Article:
Chart of the week: the death of competition in America
The Economist has detected a slump in the number of times the words “competition” and “competitor” have been mentioned in annual reports over the past few years.
The US economy "has become a lot less competitive" in recent years, says Jonathan Tepper in his book The Myth of Capitalism.
Following decades of mergers and acquisitions, four airlines dominate commercial aviation and two firms control 90% of the beer Americans drink. In 1995 the top 100 companies accounted for 53% of the income from publicly traded firms; in 2015 the figure was 84%.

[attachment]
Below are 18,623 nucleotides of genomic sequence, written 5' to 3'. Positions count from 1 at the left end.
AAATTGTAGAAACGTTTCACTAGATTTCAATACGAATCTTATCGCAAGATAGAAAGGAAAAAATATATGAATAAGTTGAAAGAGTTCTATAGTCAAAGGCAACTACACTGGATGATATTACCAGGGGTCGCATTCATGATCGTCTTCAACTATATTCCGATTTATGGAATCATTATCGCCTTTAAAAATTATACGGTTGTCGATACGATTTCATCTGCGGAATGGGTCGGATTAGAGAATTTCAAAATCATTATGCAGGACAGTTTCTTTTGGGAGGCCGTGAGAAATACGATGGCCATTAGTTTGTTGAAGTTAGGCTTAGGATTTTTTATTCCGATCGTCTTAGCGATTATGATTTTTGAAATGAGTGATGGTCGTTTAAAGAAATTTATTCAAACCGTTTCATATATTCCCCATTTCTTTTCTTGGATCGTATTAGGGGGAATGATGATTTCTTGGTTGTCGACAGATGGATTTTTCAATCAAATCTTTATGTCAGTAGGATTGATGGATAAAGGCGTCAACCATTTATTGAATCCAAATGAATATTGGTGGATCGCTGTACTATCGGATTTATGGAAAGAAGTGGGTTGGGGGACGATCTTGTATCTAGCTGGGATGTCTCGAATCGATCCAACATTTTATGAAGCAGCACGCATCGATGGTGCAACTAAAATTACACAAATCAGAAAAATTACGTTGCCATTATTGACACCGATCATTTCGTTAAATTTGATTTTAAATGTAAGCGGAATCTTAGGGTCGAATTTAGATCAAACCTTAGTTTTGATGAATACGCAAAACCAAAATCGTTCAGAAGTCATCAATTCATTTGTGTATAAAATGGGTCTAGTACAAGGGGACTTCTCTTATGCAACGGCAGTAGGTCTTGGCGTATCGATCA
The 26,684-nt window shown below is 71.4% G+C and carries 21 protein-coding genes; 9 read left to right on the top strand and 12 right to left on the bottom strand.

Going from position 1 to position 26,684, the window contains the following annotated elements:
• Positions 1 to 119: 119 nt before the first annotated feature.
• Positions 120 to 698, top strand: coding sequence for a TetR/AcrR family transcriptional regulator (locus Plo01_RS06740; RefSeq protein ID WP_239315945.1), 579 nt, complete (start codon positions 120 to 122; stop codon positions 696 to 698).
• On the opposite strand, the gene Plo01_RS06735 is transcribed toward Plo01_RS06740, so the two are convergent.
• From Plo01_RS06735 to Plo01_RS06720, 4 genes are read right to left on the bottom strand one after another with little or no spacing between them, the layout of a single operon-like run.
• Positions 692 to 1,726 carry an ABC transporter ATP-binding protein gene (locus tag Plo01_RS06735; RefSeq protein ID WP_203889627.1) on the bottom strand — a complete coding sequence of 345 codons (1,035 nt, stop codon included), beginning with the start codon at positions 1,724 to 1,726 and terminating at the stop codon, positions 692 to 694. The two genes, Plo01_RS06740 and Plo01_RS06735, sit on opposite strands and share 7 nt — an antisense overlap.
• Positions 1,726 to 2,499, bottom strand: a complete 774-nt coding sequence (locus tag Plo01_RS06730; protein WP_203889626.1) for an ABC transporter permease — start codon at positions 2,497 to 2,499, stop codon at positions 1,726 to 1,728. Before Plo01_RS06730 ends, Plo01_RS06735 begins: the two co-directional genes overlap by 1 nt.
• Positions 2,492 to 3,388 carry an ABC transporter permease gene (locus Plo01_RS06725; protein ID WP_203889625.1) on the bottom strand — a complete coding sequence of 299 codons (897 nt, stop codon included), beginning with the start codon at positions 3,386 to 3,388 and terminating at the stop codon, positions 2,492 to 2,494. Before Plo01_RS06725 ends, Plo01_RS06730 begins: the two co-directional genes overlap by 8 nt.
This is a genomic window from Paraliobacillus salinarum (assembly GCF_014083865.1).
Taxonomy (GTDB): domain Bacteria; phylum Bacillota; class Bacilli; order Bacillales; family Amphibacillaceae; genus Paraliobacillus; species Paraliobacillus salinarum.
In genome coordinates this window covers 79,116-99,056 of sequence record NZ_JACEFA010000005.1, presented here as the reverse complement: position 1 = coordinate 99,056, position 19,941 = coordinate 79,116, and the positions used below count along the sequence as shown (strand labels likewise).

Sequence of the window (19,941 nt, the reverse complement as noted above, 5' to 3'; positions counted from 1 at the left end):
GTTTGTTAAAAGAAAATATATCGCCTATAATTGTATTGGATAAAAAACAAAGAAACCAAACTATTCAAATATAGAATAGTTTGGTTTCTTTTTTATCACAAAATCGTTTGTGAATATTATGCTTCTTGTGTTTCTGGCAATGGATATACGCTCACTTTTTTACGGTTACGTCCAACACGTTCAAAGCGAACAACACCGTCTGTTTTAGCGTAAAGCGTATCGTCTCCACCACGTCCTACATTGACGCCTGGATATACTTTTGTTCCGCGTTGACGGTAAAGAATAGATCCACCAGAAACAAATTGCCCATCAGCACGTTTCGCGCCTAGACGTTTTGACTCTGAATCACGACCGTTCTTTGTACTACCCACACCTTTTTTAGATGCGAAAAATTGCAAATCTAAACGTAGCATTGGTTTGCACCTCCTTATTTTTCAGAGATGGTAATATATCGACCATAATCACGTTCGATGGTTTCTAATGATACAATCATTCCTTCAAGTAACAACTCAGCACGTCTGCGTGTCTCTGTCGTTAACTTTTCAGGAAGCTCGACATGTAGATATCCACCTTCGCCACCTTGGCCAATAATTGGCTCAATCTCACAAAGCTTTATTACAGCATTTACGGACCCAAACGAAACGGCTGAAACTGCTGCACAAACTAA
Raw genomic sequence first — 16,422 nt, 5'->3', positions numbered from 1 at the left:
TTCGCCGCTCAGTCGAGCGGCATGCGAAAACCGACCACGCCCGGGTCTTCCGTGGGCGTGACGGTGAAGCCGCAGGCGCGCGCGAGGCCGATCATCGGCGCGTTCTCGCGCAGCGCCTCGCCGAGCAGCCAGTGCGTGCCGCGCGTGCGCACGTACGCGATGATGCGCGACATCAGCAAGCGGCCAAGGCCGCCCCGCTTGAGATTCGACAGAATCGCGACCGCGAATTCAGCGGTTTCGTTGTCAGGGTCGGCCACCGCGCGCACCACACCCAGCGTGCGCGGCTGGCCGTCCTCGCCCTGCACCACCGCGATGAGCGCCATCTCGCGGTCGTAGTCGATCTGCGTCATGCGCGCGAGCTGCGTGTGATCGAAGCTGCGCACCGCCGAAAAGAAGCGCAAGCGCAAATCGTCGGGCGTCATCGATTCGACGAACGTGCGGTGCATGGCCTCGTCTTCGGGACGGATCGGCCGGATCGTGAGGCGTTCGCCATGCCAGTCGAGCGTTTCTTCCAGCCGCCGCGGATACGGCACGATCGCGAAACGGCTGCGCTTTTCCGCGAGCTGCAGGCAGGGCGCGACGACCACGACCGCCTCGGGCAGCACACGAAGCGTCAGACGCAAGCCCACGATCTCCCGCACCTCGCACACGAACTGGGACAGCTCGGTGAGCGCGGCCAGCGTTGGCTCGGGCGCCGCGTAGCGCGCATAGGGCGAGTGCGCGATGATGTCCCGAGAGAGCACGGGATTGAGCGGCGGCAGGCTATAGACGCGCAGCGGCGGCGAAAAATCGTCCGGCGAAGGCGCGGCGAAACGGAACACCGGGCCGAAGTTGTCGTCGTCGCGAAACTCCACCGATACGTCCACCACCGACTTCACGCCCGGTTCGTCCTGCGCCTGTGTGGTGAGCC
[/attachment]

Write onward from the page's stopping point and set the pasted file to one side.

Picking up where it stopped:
No wonder The Economist has detected a slump in the number of times the words "competition" and "competitor" have been mentioned in annual reports over the past few years. The dearth of competition raises prices for consumers. It also crimps wage growth as firms don't have to bid for labour against rivals so much.